NASA officials said Saturday that they plan to reassess security at the Johnson Space Center as well as the human-resources policies that may have contributed to Friday's murder-suicide.
But they defended the current security measures and warned that extensive searches of all cars entering the gates to the 1,600-acre facility where 10,000 report to work every day would be time-consuming, costly and possibly ineffective.
"I will not say anything is on the table or off," NASA Administrator Michael Griffin said Saturday after meetings with Johnson Space Center Director Mike Coats and Houston Police Chief Harold Hurtt.
"But I will point out that when an employee badged into a center or a building of any kind is allowed to come into that building, has decided that he wishes to avenge a grudge and is willing to die in the process, it is essentially impossible to stop such a person."
Procedures in place
Currently, NASA's armed security forces staff the gates at entrances to the installation, which plans and executes missions of the space shuttle and assembly of the international space station.
Security officers handle and examine the NASA picture badges issued to workers. Firearms are prohibited, and cars are searched randomly for weapons.
Some of the tightest security is exercised in Mission Control, with guards and metal detectors in the lobby.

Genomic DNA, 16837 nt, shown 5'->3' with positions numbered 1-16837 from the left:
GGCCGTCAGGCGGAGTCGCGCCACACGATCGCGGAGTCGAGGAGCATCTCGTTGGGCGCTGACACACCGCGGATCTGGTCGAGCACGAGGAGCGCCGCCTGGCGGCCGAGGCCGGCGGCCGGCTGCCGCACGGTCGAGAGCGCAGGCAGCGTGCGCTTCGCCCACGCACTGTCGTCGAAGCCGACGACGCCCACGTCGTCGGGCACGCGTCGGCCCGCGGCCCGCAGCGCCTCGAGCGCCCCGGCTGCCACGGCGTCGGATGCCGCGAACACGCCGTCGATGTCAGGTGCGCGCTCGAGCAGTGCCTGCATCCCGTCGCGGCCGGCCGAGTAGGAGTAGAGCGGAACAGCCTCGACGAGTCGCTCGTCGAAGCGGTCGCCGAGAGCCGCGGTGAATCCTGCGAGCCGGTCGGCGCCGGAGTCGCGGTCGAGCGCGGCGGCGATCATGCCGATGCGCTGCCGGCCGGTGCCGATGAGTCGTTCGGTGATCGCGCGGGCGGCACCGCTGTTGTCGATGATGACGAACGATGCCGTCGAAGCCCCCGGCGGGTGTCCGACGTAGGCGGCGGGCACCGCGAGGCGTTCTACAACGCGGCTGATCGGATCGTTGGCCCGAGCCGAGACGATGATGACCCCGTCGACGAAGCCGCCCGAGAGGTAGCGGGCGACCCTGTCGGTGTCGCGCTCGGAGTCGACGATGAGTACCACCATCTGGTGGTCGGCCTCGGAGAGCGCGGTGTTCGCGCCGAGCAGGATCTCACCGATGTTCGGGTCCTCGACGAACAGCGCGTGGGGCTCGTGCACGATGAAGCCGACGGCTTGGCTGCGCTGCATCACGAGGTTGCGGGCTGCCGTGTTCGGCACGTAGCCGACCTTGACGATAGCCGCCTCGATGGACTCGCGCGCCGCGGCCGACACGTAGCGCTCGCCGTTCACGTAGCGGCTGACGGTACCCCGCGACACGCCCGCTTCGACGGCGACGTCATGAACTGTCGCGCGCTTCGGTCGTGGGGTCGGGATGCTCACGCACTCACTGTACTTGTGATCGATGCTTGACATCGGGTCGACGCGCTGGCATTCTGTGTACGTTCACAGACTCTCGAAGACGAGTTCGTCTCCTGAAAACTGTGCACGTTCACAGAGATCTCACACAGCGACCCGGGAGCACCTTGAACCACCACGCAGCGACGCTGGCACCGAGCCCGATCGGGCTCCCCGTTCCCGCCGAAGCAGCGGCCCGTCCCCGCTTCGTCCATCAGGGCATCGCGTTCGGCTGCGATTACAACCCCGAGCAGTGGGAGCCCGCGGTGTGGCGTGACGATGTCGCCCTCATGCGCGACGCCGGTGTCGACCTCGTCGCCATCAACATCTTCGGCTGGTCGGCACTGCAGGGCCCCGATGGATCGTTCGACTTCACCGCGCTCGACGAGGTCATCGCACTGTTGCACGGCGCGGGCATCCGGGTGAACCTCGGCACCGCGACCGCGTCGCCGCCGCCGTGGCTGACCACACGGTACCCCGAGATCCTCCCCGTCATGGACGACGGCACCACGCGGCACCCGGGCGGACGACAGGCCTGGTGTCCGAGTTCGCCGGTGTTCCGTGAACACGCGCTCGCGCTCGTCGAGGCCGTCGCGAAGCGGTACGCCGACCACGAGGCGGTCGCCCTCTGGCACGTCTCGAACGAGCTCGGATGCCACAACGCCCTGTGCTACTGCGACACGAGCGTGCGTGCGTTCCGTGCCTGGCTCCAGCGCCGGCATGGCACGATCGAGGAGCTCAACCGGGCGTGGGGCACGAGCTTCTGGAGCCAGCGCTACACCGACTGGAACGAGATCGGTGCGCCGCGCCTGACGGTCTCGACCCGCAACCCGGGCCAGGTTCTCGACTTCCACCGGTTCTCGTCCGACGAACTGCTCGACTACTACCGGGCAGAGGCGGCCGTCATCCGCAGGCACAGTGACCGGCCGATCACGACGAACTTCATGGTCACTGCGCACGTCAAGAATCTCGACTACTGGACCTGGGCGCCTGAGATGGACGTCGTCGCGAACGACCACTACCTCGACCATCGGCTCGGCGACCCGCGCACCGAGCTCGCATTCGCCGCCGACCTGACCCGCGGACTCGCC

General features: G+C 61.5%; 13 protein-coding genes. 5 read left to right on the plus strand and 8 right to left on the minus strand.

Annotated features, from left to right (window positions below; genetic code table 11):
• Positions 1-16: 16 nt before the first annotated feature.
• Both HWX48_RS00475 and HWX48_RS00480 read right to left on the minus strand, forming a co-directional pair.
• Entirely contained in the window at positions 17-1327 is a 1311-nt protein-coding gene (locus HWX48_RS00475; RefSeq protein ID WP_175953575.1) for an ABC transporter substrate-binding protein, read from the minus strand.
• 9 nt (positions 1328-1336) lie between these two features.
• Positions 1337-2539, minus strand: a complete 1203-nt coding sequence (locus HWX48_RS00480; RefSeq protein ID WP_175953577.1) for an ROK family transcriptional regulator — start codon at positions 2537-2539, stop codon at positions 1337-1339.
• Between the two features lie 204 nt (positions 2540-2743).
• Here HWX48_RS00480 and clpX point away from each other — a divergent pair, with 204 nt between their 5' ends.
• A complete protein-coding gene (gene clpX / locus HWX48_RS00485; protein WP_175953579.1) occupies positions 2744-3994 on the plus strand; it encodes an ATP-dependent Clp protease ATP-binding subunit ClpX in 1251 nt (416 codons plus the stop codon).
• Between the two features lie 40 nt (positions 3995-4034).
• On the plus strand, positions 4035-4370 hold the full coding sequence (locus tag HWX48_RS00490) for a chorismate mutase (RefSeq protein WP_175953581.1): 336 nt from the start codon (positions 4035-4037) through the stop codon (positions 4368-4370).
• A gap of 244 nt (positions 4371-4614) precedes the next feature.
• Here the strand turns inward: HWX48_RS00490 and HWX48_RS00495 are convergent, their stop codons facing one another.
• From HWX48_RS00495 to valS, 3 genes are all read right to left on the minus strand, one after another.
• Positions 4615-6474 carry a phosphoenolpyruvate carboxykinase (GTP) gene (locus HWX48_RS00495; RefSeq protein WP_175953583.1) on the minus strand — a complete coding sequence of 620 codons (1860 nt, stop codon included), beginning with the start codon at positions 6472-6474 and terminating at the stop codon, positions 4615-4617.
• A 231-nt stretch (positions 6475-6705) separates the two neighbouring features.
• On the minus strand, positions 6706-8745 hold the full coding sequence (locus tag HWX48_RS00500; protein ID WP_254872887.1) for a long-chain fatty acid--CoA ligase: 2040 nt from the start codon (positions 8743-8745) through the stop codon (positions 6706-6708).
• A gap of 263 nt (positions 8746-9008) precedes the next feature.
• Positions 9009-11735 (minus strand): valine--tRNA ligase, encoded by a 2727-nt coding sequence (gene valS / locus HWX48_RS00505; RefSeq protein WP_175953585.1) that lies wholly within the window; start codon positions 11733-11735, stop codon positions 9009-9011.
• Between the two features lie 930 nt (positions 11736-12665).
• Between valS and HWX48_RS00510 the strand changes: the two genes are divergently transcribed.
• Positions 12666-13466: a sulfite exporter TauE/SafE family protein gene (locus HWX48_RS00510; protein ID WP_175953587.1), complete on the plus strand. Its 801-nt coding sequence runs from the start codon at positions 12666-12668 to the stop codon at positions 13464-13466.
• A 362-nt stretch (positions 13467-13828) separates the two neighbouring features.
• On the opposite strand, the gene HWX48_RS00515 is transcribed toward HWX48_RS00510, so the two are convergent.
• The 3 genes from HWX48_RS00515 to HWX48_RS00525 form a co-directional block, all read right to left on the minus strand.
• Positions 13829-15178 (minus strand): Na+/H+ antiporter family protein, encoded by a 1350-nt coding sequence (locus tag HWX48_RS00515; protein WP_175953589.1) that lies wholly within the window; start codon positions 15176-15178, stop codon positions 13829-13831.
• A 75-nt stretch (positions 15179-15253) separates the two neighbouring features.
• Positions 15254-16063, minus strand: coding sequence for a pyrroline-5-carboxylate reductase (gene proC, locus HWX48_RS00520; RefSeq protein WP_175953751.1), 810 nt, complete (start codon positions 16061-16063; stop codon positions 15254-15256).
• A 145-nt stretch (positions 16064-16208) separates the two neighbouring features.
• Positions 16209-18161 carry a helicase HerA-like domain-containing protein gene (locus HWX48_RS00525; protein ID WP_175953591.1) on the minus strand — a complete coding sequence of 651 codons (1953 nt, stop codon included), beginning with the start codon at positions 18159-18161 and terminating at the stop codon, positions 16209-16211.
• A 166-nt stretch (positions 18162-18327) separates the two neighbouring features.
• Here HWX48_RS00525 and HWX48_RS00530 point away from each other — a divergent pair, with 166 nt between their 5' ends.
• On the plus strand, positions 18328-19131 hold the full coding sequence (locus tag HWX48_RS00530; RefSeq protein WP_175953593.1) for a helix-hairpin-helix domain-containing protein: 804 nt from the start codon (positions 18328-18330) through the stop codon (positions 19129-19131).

Key cards are also required to move about the building.
Lobbies of administration buildings are staffed with armed guards.
But Johnson has more than 100 buildings, some with metal detectors used only occasionally.
Much of the installation is monitored by video cameras.
After the shootings at Virginia Tech last week, Johnson's security team reassessed the measures in place and determined major changes were not warranted, Coats said.
However, Friday's unprecedented murder-suicide in an office test lab at the center, allegedly at the hands of a contractor who feared he would be fired, will prompt another look.
"It's very important for people to have the opportunity to talk about their concerns. If they have concerns about security in the workplace, it's important to answer their questions and reassure them," Coats said.
"As far as searching (every) car, we would literally have to dismantle every car every day as people drove in. With 10,000 employees, that is probably not very realistic."
According to Randall Larson, director of the Institute for Homeland Security in Alexandria, Va., the threats posed by violence in the workplace and on school campuses could be better addressed through human-resources policies that recognize and respond to troubled workers quickly.
"We are asking the wrong questions, whether we are talking about Virginia Tech or NASA," Larson said, "I don't think the focus should be on the gun. That will cost you millions of dollars. It's going to slow your efficiency and probably not going to prevent anything. He could have just as easily used a baseball bat, a jar of acid, a tire iron. There are a lot of ways to kill people."
However, Larry Preston Williams, a New Orleans-based security consultant, says he thinks tighter security is inevitable. Even if employers improve human-resources practices, they can't always predict how an unhappy worker will respond to warnings about job performance, he said.
The cost of one miscalculation in a lawsuit can far exceed the expense of equipping buildings with metal detectors and alerting security personnel when a worker has been counseled about his performance, he says.
"It makes no sense for management not to understand that an employee's mind may move quicker toward drastic action than they think it might," Williams said.